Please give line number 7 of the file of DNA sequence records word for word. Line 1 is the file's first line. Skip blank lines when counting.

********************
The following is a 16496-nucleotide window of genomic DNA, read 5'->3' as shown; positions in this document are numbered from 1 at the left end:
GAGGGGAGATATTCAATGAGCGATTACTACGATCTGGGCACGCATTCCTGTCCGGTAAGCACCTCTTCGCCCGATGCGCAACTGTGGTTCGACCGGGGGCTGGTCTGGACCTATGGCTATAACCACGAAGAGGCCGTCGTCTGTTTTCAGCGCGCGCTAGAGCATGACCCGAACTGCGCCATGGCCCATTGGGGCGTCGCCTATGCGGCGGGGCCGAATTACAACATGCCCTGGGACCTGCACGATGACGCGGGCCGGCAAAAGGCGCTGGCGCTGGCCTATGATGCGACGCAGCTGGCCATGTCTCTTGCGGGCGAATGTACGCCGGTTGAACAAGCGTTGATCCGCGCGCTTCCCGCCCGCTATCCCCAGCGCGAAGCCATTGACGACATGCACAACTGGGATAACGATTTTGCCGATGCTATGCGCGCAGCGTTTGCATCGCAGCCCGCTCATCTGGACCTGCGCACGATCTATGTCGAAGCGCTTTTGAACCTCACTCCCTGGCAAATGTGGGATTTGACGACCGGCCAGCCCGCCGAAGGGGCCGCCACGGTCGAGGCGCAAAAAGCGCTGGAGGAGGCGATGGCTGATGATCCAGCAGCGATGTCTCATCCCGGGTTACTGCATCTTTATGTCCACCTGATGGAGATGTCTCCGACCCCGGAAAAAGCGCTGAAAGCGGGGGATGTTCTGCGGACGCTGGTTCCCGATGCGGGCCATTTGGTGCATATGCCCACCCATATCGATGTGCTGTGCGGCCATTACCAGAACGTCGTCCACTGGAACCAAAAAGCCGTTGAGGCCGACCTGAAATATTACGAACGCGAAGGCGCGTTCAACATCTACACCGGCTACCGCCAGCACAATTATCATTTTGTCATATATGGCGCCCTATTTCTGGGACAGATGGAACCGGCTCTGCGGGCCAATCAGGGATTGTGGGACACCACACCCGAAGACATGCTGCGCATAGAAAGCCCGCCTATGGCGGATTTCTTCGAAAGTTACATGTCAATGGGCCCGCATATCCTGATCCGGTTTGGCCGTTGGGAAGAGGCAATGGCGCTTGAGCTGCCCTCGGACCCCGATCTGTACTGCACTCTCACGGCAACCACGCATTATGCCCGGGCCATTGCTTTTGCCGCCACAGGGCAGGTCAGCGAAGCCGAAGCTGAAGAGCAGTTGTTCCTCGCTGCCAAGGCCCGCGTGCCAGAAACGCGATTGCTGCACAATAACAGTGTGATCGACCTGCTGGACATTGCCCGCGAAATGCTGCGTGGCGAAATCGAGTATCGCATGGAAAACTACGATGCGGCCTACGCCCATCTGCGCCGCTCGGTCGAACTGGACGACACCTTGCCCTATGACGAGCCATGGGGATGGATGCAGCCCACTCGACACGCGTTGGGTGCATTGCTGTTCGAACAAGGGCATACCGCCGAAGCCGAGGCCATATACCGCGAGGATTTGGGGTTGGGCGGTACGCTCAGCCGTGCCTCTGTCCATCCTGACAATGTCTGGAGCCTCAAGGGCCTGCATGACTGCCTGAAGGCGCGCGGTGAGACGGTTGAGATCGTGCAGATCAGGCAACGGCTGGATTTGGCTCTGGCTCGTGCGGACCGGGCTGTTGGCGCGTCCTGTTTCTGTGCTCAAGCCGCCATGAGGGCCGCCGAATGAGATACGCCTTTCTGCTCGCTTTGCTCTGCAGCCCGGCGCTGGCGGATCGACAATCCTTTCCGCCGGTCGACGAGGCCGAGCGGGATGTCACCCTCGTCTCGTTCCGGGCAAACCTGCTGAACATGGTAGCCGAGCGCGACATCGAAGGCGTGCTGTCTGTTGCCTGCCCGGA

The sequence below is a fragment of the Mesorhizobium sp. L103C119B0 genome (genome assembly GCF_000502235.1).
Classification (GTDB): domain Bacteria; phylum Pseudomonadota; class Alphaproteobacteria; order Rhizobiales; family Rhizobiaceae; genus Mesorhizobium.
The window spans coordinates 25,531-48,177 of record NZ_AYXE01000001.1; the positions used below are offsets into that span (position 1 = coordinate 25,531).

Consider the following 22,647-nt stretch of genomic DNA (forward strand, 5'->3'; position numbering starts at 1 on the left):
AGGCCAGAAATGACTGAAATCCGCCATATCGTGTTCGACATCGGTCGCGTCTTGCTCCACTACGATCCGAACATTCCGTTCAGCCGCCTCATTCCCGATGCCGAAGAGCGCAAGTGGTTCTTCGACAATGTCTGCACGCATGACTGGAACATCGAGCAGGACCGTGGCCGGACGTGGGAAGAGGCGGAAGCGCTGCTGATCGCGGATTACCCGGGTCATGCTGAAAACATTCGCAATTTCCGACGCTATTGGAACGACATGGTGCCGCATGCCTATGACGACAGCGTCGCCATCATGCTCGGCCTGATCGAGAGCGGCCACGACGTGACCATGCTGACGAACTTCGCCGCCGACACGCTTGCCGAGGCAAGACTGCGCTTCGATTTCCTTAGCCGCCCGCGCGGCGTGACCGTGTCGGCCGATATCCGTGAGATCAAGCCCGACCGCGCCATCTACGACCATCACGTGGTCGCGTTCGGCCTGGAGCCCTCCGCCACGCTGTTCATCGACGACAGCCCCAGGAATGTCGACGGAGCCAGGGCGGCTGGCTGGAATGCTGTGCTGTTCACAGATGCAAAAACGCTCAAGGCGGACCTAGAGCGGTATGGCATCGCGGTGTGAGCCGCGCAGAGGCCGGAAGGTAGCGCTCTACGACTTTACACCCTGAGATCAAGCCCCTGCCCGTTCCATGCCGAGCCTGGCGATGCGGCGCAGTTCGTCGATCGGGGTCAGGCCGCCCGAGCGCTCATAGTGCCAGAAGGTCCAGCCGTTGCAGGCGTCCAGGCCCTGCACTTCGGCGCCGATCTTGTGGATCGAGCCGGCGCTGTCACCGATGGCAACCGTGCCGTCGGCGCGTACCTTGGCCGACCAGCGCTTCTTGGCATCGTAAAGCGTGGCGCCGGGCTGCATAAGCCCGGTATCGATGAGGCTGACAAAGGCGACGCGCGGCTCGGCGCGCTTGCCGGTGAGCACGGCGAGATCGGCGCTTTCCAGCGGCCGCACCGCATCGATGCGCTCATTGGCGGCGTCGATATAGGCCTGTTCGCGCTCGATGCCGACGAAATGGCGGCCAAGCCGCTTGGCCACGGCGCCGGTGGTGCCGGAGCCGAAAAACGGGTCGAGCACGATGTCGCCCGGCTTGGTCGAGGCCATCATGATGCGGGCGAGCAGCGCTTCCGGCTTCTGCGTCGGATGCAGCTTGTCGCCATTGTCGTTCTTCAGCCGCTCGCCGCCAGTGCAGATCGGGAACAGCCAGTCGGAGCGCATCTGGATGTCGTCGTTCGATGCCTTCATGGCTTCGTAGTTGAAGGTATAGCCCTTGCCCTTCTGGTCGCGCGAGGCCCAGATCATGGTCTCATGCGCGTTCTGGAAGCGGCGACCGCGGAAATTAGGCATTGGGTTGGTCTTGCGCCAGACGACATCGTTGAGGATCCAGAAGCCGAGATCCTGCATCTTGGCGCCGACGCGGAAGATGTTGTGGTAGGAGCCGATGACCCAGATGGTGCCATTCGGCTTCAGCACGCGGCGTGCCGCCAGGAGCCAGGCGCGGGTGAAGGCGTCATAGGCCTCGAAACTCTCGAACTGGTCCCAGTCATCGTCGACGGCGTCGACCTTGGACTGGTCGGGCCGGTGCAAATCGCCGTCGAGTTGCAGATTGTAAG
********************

AGGCCAGAAATGACTGAAATCCGCCATATCGTGTTCGACATCGGTCGCGTCTTGCTCCACTACGATCCGAACATTCCGTTCAGCCGCCTCATTCCCGATGCCGAAGAGCGCAAGTGGTTCTTCGACAATGTCTGCACGCATGACTGGAACATCGAGCAGGACCGTGGCCGGACGTGGGAAGAGGCGGAAGCGCTGCTGATCGCGGATTACCCGGGTCATGCTGAAAACATTCGCAATTTCCGACGCTATTGGAACGACATGGTGCCGCATGCCTATGACGACAGCGTCGCCATCATGCTCGGCCTGATCGAGAGCGGCCACGACGTGACCATGCTGACGAACTTCGCCGCCGACACGCTTGCCGAGGCAAGACTGCGCTTCGATTTCCTTAGCCGCCCGCGCGGCGTGACCGTGTCGGCCGATATCCGTGAGATCAAGCCCGACCGCGCCATCTACGACCATCACGTGGTCGCGTTCGGCCTGGAGCCCTCCGCCACGCTGTTCATCGACGACAGCCCCAGGAATGTCGACGGAGCCAGGGCGGCTGGCTGGAATGCTGTGCTGTTCACAGATGCAAAAACGCTCAAGGCGGACCTAGAGCGGTATGGCATCGCGGTGTGAGCCGCGCAGAGGCCGGAAGGTAGCGCTCTACGACTTTACACCCTGAGATCAAGCCCCTGCCCGTTCCATGCCGAGCCTGGCGATGCGGCGCAGTTCGTCGATCGGGGTCAGGCCGCCCGAGCGCTCATAGTGCCAGAAGGTCCAGCCGTTGCAGGCGTCCAGGCCCTGCACTTCGGCGCCGATCTTGTGGATCGAGCCGGCGCTGTCACCGATGGCAACCGTGCCGTCGGCGCGTACCTTGGCCGACCAGCGCTTCTTGGCATCGTAAAGCGTGGCGCCGGGCTGCATAAGCCCGGTATCGATGAGGCTGACAAAGGCGACGCGCGGCTCGGCGCGCTTGCCGGTGAGCACGGCGAGATCGGCGCTTTCCAGCGGCCGCACCGCATCGATGCGCTCATTGGCGGCGTCGATATAGGCCTGTTCGCGCTCGATGCCGACGAAATGGCGGCCAAGCCGCTTGGCCACGGCGCCGGTGGTGCCGGAGCCGAAAAACGGGTCGAGCACGATGTCGCCCGGCTTGGTCGAGGCCATCATGATGCGGGCGAGCAGCGCTTCCGGCTTCTGCGTCGGATGCAGCTTGTCGCCATTGTCGTTCTTCAGCCGCTCGCCGCCAGTGCAGATCGGGAACAGCCAGTCGGAGCGCATCTGGATGTCGTCGTTCGATGCCTTCATGGCTTCGTAGTTGAAGGTATAGCCCTTGCCCTTCTGGTCGCGCGAGGCCCAGATCATGGTCTCATGCGCGTTCTGGAAGCGGCGACCGCGGAAATTAGGCATTGGGTTGGTCTTGCGCCAGACGACATCGTTGAGGATCCAGAAGCCGAGATCCTGCATCTTGGCGCCGACGCGGAAGATGTTGTGGTAGGAGCCGATGACCCAGATGGTGCCATTCGGCTTCAGCACGCGGCGTGCCGCCAGGAGCCAGGCGCGGGTGAAGGCGTCATAGGCCTCGAAACTCTCGAACTGGTCCCAGTCATCGTCGACGGCGTCGACCTTGGACTGGTCGGGCCGGTGCAAATCGCCGTCGAGTTGCAGATTGTAAG